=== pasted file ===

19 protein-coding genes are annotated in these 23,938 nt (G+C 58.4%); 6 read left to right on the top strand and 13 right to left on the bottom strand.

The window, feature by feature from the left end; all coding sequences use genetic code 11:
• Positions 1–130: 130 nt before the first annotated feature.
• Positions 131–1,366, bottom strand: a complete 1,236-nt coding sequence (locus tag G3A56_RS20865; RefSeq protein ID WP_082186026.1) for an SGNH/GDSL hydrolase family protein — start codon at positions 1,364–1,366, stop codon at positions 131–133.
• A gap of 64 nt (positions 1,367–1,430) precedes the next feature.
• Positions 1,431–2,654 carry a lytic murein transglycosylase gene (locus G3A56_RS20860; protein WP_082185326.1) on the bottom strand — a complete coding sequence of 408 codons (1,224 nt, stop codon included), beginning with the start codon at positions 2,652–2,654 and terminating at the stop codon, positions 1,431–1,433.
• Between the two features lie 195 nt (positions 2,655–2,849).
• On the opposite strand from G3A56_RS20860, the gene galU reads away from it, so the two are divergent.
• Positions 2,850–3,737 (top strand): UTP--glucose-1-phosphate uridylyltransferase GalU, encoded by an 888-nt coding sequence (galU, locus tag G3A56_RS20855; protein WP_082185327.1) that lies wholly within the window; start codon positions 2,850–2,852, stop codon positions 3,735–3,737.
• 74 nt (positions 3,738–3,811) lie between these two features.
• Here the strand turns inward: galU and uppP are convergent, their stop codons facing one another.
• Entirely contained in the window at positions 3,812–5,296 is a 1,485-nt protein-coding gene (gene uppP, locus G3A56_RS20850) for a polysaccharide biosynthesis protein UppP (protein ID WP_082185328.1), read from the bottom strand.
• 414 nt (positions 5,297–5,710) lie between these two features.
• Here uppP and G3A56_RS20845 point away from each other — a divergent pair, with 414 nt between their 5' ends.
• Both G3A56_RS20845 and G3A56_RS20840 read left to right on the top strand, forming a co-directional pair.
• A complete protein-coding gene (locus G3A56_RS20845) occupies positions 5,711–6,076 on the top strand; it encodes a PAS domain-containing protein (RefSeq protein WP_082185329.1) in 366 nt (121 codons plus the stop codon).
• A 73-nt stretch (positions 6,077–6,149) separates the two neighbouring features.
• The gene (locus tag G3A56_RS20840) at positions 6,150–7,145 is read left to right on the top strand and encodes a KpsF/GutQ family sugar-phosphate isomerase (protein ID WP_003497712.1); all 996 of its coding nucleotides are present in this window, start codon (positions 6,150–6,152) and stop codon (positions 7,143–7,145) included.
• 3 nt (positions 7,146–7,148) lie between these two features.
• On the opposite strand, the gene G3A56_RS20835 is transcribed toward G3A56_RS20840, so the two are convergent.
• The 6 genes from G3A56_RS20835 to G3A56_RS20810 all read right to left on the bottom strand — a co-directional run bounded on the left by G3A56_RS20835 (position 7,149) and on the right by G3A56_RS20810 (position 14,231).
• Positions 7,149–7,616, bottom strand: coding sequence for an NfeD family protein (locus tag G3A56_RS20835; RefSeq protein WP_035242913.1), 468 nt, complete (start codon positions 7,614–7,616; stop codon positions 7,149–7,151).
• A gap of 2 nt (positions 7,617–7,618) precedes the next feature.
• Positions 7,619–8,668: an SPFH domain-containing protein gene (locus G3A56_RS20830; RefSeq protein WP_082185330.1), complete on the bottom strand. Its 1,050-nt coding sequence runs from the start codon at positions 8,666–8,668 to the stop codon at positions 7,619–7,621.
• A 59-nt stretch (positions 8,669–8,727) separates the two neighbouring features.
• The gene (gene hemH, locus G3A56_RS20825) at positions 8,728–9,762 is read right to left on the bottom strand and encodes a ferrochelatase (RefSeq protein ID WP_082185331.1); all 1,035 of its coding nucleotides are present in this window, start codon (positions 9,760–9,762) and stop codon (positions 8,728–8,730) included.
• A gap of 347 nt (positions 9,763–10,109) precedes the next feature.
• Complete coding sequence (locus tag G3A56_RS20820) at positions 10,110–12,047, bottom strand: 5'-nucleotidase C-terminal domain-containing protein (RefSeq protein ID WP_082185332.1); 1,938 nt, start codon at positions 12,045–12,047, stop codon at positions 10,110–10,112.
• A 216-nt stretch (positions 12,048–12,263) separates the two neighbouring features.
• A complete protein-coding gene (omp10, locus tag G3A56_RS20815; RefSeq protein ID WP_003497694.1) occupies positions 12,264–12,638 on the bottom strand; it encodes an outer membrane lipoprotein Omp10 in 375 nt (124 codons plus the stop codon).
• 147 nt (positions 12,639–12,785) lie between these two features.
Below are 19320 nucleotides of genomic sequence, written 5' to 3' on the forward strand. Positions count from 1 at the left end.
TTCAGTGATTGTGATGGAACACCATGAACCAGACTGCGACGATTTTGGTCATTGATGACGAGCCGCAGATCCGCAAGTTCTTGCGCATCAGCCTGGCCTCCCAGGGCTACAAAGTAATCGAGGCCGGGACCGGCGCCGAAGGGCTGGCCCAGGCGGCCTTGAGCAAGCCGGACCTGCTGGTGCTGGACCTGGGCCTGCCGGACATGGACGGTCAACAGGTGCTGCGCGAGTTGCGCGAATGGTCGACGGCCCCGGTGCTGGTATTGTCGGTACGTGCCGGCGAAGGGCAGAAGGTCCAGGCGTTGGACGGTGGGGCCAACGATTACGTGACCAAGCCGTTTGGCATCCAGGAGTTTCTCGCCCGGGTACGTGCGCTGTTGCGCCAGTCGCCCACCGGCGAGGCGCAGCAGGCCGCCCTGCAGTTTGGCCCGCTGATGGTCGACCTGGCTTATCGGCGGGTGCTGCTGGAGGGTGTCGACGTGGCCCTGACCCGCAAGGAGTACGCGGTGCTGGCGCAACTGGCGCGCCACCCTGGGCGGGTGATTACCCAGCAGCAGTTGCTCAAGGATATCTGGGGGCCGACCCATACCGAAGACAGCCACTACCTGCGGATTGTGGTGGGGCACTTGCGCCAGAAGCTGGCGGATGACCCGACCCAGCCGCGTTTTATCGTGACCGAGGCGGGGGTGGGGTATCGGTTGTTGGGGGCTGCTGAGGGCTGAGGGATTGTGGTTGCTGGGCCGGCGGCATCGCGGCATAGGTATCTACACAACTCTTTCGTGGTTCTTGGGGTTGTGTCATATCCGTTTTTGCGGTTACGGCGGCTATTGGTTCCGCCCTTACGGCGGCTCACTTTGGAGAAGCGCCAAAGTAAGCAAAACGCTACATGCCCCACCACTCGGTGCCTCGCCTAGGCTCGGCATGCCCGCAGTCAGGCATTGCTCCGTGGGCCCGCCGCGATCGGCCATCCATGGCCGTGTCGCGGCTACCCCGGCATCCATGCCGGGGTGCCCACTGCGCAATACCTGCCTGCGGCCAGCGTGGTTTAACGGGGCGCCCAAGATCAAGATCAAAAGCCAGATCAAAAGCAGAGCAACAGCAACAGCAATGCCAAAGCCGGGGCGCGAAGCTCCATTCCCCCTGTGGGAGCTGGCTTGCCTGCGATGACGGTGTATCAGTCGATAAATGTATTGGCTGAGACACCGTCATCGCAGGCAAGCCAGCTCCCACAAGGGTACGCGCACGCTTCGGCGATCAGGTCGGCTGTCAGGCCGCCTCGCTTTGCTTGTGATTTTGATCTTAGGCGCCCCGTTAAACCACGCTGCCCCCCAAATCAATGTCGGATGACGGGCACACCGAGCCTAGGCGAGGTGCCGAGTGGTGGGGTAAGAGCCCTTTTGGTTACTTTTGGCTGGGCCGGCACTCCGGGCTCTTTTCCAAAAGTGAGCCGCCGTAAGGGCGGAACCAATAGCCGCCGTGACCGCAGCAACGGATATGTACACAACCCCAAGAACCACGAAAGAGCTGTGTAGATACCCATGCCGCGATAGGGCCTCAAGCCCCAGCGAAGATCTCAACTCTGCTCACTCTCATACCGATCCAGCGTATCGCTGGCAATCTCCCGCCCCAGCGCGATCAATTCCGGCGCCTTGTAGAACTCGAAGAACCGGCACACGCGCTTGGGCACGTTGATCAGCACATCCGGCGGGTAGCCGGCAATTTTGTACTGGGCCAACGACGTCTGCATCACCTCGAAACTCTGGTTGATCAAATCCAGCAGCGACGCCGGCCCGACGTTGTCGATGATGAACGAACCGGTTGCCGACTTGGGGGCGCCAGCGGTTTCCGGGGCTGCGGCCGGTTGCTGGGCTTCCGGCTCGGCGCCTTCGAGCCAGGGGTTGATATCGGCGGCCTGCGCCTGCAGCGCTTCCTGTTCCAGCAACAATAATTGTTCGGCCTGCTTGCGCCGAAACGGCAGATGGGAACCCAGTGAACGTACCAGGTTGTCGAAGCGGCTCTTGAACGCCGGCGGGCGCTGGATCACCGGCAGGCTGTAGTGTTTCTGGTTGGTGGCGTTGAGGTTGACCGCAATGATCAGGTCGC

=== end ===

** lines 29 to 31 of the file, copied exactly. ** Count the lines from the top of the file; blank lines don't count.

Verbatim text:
• A 216-nt stretch (positions 12,048–12,263) separates the two neighbouring features.
• A complete protein-coding gene (omp10, locus tag G3A56_RS20815; RefSeq protein ID WP_003497694.1) occupies positions 12,264–12,638 on the bottom strand; it encodes an outer membrane lipoprotein Omp10 in 375 nt (124 codons plus the stop codon).
• 147 nt (positions 12,639–12,785) lie between these two features.